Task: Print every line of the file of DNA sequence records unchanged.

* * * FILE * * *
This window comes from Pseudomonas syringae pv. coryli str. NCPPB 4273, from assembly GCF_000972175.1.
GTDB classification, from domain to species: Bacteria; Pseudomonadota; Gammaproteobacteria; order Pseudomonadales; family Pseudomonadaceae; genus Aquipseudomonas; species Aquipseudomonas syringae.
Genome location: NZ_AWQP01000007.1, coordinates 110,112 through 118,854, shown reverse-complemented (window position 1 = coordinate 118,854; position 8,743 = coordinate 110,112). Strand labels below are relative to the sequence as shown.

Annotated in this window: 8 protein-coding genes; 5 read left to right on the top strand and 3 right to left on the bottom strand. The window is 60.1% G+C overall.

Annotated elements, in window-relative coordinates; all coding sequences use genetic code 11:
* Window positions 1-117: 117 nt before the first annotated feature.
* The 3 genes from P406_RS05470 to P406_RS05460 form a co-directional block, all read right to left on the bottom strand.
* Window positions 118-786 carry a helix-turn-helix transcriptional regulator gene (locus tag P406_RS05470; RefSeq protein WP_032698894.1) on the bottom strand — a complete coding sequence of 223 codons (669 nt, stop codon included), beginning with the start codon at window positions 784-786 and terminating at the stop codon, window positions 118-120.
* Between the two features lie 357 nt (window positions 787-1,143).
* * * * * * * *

This window comes from Pseudomonas syringae pv. coryli str. NCPPB 4273, from assembly GCF_000972175.1.
GTDB classification, from domain to species: Bacteria; Pseudomonadota; Gammaproteobacteria; order Pseudomonadales; family Pseudomonadaceae; genus Aquipseudomonas; species Aquipseudomonas syringae.
Genome location: NZ_AWQP01000007.1, coordinates 110,112 through 118,854, shown reverse-complemented (window position 1 = coordinate 118,854; position 8,743 = coordinate 110,112). Strand labels below are relative to the sequence as shown.

Annotated in this window: 8 protein-coding genes; 5 read left to right on the top strand and 3 right to left on the bottom strand. The window is 60.1% G+C overall.

Annotated elements, in window-relative coordinates; all coding sequences use genetic code 11:
* Window positions 1-117: 117 nt before the first annotated feature.
* The 3 genes from P406_RS05470 to P406_RS05460 form a co-directional block, all read right to left on the bottom strand.
* Window positions 118-786 carry a helix-turn-helix transcriptional regulator gene (locus tag P406_RS05470; RefSeq protein WP_032698894.1) on the bottom strand — a complete coding sequence of 223 codons (669 nt, stop codon included), beginning with the start codon at window positions 784-786 and terminating at the stop codon, window positions 118-120.
* Between the two features lie 357 nt (window positions 787-1,143).